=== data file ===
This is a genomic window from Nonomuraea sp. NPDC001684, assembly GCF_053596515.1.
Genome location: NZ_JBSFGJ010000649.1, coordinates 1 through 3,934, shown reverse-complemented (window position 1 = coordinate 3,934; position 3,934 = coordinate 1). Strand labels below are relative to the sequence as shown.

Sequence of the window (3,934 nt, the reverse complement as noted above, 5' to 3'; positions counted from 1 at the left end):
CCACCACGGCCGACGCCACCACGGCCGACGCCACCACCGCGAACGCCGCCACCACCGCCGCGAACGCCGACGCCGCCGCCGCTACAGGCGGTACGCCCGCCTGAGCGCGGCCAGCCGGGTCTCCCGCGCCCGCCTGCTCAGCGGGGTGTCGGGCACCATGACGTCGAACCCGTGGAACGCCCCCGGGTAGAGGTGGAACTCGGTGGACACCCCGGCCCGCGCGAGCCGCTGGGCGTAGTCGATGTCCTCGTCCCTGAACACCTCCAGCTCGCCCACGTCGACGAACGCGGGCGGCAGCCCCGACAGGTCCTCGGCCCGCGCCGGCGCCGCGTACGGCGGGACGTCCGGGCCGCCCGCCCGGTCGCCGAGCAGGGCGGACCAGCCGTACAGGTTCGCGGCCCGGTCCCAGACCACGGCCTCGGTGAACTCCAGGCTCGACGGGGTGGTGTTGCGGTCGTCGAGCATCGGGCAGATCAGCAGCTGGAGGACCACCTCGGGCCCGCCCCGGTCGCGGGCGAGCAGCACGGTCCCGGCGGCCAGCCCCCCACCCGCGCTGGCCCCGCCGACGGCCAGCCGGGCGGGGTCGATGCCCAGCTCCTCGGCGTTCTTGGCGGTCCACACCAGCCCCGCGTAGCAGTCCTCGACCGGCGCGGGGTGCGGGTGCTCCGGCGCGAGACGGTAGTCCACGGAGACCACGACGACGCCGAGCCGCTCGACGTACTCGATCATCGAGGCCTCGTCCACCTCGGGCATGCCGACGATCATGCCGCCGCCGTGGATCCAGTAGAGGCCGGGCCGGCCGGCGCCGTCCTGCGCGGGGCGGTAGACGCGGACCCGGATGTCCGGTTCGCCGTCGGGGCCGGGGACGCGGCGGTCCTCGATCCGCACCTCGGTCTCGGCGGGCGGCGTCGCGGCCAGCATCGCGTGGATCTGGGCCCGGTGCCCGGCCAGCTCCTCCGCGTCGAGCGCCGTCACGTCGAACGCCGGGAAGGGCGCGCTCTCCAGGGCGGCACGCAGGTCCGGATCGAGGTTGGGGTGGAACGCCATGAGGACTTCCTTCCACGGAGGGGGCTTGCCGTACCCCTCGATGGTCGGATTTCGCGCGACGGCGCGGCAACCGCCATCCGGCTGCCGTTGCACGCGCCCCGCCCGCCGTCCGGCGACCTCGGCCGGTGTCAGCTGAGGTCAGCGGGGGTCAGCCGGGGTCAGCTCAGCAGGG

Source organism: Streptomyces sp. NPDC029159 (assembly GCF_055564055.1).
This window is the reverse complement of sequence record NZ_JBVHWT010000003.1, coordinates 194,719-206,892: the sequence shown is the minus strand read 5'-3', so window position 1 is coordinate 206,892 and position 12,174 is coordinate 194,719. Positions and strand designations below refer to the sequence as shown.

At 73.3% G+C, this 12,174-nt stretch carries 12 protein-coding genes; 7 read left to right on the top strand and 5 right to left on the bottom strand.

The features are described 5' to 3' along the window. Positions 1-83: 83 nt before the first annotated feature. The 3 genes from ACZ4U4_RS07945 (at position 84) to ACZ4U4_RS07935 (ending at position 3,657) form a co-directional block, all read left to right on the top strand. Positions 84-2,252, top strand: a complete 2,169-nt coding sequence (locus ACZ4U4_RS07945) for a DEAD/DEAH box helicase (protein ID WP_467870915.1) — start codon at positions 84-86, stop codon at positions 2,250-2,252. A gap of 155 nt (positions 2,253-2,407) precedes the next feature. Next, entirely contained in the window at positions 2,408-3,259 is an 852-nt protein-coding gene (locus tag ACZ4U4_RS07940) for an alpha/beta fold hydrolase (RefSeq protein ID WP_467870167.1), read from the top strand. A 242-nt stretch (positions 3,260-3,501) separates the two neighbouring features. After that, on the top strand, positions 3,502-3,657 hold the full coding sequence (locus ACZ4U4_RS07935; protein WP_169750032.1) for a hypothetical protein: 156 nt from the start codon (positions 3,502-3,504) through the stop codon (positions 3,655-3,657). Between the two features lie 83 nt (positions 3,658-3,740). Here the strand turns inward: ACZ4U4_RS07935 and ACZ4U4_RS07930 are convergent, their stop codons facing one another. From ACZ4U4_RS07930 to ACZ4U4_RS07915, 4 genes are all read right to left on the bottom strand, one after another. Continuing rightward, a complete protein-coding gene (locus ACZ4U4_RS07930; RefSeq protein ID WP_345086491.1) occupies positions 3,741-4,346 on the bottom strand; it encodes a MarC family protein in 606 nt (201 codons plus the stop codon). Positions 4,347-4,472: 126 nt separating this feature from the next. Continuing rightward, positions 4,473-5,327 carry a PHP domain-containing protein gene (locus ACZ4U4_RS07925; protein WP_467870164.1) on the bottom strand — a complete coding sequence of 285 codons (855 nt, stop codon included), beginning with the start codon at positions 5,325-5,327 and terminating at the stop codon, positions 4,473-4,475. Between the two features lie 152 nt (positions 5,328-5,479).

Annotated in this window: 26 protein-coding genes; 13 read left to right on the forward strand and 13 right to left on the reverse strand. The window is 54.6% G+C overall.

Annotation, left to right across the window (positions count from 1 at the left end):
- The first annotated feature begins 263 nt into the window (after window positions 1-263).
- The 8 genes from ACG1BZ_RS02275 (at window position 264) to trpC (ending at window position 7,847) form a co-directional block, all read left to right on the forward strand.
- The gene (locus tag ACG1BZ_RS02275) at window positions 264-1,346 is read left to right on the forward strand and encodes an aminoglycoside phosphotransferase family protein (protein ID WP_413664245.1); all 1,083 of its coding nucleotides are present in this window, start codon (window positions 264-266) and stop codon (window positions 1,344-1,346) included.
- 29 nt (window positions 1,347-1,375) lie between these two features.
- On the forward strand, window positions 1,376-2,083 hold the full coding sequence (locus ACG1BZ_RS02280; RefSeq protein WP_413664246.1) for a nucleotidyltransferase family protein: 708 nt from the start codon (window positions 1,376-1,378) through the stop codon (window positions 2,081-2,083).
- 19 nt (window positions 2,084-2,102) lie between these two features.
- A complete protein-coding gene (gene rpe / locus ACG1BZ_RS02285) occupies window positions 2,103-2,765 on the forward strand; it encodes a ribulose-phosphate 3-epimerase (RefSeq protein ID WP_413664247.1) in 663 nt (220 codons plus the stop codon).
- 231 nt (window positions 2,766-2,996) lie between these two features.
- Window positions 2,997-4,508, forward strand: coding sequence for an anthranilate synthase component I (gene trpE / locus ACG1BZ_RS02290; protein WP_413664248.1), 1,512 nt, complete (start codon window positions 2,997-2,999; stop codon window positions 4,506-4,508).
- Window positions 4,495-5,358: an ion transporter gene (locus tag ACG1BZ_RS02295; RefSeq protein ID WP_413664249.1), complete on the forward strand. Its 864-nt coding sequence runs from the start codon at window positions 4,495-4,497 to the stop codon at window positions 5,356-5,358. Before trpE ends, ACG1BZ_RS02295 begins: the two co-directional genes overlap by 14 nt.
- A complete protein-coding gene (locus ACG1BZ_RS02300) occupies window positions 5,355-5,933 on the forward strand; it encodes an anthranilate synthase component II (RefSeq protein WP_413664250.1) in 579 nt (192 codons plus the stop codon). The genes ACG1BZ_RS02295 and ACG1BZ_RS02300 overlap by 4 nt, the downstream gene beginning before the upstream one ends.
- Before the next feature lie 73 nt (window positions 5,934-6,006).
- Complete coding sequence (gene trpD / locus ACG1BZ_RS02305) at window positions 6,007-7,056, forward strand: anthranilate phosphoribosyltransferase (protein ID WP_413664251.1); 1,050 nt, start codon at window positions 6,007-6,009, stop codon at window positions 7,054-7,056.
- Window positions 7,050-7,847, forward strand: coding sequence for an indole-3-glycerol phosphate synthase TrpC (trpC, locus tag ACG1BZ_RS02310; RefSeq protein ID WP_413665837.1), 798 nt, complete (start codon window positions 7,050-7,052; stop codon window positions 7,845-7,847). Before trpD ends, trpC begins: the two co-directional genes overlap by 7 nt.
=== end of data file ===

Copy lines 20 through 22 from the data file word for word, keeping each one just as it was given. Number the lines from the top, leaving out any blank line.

- Window positions 4,495-5,358: an ion transporter gene (locus tag ACG1BZ_RS02295; RefSeq protein ID WP_413664249.1), complete on the forward strand. Its 864-nt coding sequence runs from the start codon at window positions 4,495-4,497 to the stop codon at window positions 5,356-5,358. Before trpE ends, ACG1BZ_RS02295 begins: the two co-directional genes overlap by 14 nt.
- A complete protein-coding gene (locus ACG1BZ_RS02300) occupies window positions 5,355-5,933 on the forward strand; it encodes an anthranilate synthase component II (RefSeq protein WP_413664250.1) in 579 nt (192 codons plus the stop codon). The genes ACG1BZ_RS02295 and ACG1BZ_RS02300 overlap by 4 nt, the downstream gene beginning before the upstream one ends.
- Before the next feature lie 73 nt (window positions 5,934-6,006).